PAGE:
"We have to love one another as Jesus loves us."
A Los Angeles Times report says the pandemic-related lockdown may be more devastating to the poor than the Wuhan virus itself, leading some Catholics to wonder why American bishops, who often have the poor on their lips, appear to be offering no financial or material aid.
The U.S. Conference of Catholic Bishops (USCCB) frequently references the poor on its website and in its communications, saying things like "a basic moral test is how our most vulnerable members are faring," offering articles titled "Reflections on Poverty in America" and influencing Catholic voters with summaries of Catholic social teaching that include "the preferential option for the poor and vulnerable."
And like the political Left, the conference never misses an opportunity to mention the poor in relation to climate change, talking about "the moral imperative to reach an agreement at the United Nations' Climate Change Conference in Paris that addresses the potentially catastrophic consequences of climate change and protects poor and vulnerable peoples."
According to a recent U.N. study, Wuhan-virus fallout could increase the number of poor and vulnerable people by 8% of the human population — half a billion people worldwide — while figures from the U.N.'s World Food Program warn of a dramatic increase in acute hunger that could endanger almost 300 million people in low- and middle-income countries.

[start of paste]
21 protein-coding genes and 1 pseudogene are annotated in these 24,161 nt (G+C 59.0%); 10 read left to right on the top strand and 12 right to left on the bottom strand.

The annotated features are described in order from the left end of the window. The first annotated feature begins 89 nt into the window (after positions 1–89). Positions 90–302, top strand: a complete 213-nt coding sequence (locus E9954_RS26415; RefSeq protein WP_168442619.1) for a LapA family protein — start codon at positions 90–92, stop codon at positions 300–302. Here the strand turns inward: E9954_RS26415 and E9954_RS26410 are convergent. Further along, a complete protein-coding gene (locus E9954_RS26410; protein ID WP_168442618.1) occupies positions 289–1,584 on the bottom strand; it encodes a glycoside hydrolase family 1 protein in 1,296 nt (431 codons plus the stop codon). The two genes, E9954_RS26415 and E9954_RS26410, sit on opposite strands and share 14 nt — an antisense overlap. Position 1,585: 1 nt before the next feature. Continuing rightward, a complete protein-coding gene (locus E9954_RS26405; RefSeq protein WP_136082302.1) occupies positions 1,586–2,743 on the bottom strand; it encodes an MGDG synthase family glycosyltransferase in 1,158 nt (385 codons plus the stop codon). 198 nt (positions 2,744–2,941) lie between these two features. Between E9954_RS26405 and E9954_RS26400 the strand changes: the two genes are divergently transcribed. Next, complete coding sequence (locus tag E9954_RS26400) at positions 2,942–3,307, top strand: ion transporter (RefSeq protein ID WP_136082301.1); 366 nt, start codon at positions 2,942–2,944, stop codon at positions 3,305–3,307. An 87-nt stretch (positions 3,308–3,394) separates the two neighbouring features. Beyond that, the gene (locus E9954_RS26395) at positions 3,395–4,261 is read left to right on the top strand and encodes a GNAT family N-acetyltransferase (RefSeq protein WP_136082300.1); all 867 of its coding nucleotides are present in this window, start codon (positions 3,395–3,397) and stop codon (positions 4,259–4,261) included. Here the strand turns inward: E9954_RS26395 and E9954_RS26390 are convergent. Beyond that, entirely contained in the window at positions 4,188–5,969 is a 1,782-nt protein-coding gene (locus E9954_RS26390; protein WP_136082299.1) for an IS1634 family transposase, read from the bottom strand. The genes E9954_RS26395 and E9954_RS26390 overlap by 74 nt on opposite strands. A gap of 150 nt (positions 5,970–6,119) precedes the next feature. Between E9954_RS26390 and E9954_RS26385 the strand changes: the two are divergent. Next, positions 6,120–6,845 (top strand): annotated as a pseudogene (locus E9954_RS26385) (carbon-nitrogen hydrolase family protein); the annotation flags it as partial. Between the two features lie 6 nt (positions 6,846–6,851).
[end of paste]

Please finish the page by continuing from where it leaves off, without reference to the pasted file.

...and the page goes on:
And directly in the United States, according to multiple studies, up to 80% of the working poor are no longer working, and the lower 30% of the middle-class are likewise being furloughed.
But despite these dire numbers and warnings, there is nothing on the American bishops' website, including its "Resources for Catholics at Home During COVID-19" page, on what the USCCB is doing to assist the poor in tangible ways or instruction to them on how they can apply for Paycheck Protection Program (PPP) money.
The resource page has a prayer by the conference's president, Abp. Jose Gómez of Los Angeles, who himself applied for PPP money, and received $7 million in addition to his archdiocese having a $700 million endowment fund and more than $180 million in cash.
Archbishop Gómez: "[There is an] essential mission that we have as Catholic bishops to speak for the poor and for the disadvantaged."
American bishops certainly speak about the poor, but what they are doing for the poor seems to be anybody's guess.